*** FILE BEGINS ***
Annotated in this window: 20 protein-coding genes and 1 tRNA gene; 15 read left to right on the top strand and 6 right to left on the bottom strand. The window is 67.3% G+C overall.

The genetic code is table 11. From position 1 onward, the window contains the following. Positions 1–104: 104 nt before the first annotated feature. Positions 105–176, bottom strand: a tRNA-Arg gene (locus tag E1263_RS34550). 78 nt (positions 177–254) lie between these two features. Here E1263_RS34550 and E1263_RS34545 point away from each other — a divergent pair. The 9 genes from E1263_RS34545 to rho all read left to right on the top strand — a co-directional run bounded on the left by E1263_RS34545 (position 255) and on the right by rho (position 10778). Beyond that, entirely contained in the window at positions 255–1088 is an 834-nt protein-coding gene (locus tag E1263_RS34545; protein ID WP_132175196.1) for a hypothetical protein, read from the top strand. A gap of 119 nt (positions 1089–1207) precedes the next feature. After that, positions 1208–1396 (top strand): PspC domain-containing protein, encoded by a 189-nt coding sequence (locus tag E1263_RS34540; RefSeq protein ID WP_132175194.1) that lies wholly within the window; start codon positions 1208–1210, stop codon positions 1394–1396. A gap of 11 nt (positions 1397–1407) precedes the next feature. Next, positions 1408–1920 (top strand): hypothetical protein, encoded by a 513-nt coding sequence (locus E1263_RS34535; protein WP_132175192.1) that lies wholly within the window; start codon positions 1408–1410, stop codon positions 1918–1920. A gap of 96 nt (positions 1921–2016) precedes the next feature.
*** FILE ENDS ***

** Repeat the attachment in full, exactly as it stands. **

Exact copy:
Annotated in this window: 20 protein-coding genes and 1 tRNA gene; 15 read left to right on the top strand and 6 right to left on the bottom strand. The window is 67.3% G+C overall.

The genetic code is table 11. From position 1 onward, the window contains the following. Positions 1–104: 104 nt before the first annotated feature. Positions 105–176, bottom strand: a tRNA-Arg gene (locus tag E1263_RS34550). 78 nt (positions 177–254) lie between these two features. Here E1263_RS34550 and E1263_RS34545 point away from each other — a divergent pair. The 9 genes from E1263_RS34545 to rho all read left to right on the top strand — a co-directional run bounded on the left by E1263_RS34545 (position 255) and on the right by rho (position 10778). Beyond that, entirely contained in the window at positions 255–1088 is an 834-nt protein-coding gene (locus tag E1263_RS34545; protein ID WP_132175196.1) for a hypothetical protein, read from the top strand. A gap of 119 nt (positions 1089–1207) precedes the next feature. After that, positions 1208–1396 (top strand): PspC domain-containing protein, encoded by a 189-nt coding sequence (locus tag E1263_RS34540; RefSeq protein ID WP_132175194.1) that lies wholly within the window; start codon positions 1208–1210, stop codon positions 1394–1396. A gap of 11 nt (positions 1397–1407) precedes the next feature. Next, positions 1408–1920 (top strand): hypothetical protein, encoded by a 513-nt coding sequence (locus E1263_RS34535; protein WP_132175192.1) that lies wholly within the window; start codon positions 1408–1410, stop codon positions 1918–1920. A gap of 96 nt (positions 1921–2016) precedes the next feature.